When an employee requests an accommodation or asserts a claim under the Americans with Disabilities Act, an employer’s second question—right after “Are we even covered by the ADA?”—will likely be:  “Did/does the employee have a disability?” (Claims from employees who are merely perceived as disabled are a topic for another day.)  The definition of a disability has two parts.  First, it must be “a physical or mental impairment” and, second, it must “substantially limit one or more major life activities.”  In a recent decision, the United States Court of Appeals for the Second Circuit held that an employee who allegedly suffered stress and incapacitating migraines from working under his supervisors did not have a disability under the ADA because there was no substantial limitation on a major life activity.

In Woolf v. Strada, plaintiff Woolf provided medical documentation from a treating neurologist indicating that the “emotional stress at work” was the “primary trigger” for Woolf’s migraines and that, absent a change in the work environment, the stress would increase his risk of heart attack and stroke.  Woolf repeatedly requested transfers within the company, including to the same position in a different location or under different supervisors.  Those requests were denied and he was instead granted intermittent medical leave with full pay as an accommodation.  Still, Woolf’s performance declined due to the migraines and he was ultimately terminated.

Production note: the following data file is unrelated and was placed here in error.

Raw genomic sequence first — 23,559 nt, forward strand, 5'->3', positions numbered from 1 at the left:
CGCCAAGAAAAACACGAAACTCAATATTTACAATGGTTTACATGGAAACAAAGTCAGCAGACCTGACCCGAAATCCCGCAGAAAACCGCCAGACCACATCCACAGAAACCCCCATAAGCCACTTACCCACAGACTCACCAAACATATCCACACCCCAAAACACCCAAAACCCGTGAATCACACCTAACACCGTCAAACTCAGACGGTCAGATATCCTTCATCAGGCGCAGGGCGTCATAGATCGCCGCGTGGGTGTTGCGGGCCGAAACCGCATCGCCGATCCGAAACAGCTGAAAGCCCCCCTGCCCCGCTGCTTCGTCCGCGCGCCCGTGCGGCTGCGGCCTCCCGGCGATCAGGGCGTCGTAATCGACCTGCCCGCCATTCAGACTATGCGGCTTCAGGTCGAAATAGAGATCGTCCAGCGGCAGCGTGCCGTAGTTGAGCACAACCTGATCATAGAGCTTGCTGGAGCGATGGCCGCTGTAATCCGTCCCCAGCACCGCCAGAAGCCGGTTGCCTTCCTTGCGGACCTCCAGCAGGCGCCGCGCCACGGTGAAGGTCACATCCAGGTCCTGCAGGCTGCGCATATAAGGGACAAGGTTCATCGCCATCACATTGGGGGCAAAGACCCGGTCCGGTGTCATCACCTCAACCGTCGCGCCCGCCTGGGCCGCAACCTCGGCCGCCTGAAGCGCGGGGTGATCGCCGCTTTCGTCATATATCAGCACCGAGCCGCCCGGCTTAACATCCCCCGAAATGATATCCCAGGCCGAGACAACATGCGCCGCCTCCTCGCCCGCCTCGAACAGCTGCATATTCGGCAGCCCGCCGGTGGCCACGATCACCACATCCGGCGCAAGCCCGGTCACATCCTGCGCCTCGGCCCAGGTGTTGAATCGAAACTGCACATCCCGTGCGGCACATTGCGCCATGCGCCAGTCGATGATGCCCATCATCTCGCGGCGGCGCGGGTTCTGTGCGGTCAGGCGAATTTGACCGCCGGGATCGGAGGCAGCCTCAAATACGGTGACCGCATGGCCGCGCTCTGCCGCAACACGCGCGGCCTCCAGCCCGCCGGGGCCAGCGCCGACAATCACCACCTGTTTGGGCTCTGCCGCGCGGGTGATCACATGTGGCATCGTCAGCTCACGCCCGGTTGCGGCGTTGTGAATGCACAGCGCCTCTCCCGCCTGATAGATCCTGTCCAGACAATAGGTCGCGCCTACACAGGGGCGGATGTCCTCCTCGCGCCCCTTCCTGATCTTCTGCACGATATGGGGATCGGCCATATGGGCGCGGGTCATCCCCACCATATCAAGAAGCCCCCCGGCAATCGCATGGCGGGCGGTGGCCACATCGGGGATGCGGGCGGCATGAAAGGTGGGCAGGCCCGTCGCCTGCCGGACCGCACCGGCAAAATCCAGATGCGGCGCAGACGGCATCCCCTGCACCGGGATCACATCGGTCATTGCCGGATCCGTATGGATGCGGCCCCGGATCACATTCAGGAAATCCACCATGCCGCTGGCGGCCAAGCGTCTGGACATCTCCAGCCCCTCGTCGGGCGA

When Woolf subsequently sued under the ADA and state law, alleging failure to accommodate and discriminatory termination, the key issue was whether the migraines substantially limited the major life activity of working.  The appeals court answered in the negative because Woolf’s work was only limited in his specific job under his specific supervisors.  The court relied on

the well-established understanding that an employee’s inability to perform a single, particular job does not constitute a substantial limitation in the major life activity of working.  This long-standing, common-sense principle of law recognizes that employees who are precluded only from doing their specific job, or from working under a specific supervisor, do not have a “disability.”  Rather, an employee alleging a substantial limitation in the major life activity of working must show that the limitation affects the ability to “perform a class . . . or broad range of jobs.”

Employers considering accommodation requests under the ADA should thus examine how narrow an employee’s alleged limitation is before determining whether the employee indeed has a disability.  But bear in mind two points.  First, a disability need only substantially limit one major life activity.  There may be other activities—walking, breathing, learning, etc.—that are substantially limited even if the impairment falls short in limiting working.  Second, as always, state and local laws may be broader than the ADA in their definition of disability or otherwise.